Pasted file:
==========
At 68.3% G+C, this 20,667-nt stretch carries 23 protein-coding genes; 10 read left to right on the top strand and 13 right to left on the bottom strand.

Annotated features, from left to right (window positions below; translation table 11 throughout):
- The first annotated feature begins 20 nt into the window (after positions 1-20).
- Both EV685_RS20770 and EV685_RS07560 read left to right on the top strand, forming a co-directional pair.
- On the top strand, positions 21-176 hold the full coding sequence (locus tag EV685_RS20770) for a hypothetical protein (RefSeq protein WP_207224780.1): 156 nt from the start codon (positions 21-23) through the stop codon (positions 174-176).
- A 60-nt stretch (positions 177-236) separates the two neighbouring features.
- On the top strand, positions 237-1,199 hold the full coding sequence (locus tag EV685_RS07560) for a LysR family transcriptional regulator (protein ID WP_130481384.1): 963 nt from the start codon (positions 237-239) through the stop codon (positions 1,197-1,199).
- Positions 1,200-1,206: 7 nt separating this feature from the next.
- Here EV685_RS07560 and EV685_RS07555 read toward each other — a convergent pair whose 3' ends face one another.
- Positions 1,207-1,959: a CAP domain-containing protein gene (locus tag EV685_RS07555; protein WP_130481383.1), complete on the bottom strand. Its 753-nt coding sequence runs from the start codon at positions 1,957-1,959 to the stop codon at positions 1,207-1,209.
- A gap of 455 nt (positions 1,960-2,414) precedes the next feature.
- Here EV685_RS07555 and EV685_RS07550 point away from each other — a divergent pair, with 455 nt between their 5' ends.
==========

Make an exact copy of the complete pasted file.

At 68.3% G+C, this 20,667-nt stretch carries 23 protein-coding genes; 10 read left to right on the top strand and 13 right to left on the bottom strand.

Annotated features, from left to right (window positions below; translation table 11 throughout):
- The first annotated feature begins 20 nt into the window (after positions 1-20).
- Both EV685_RS20770 and EV685_RS07560 read left to right on the top strand, forming a co-directional pair.
- On the top strand, positions 21-176 hold the full coding sequence (locus tag EV685_RS20770) for a hypothetical protein (RefSeq protein WP_207224780.1): 156 nt from the start codon (positions 21-23) through the stop codon (positions 174-176).
- A 60-nt stretch (positions 177-236) separates the two neighbouring features.
- On the top strand, positions 237-1,199 hold the full coding sequence (locus tag EV685_RS07560) for a LysR family transcriptional regulator (protein ID WP_130481384.1): 963 nt from the start codon (positions 237-239) through the stop codon (positions 1,197-1,199).
- Positions 1,200-1,206: 7 nt separating this feature from the next.
- Here EV685_RS07560 and EV685_RS07555 read toward each other — a convergent pair whose 3' ends face one another.
- Positions 1,207-1,959: a CAP domain-containing protein gene (locus tag EV685_RS07555; protein WP_130481383.1), complete on the bottom strand. Its 753-nt coding sequence runs from the start codon at positions 1,957-1,959 to the stop codon at positions 1,207-1,209.
- A gap of 455 nt (positions 1,960-2,414) precedes the next feature.
- Here EV685_RS07555 and EV685_RS07550 point away from each other — a divergent pair, with 455 nt between their 5' ends.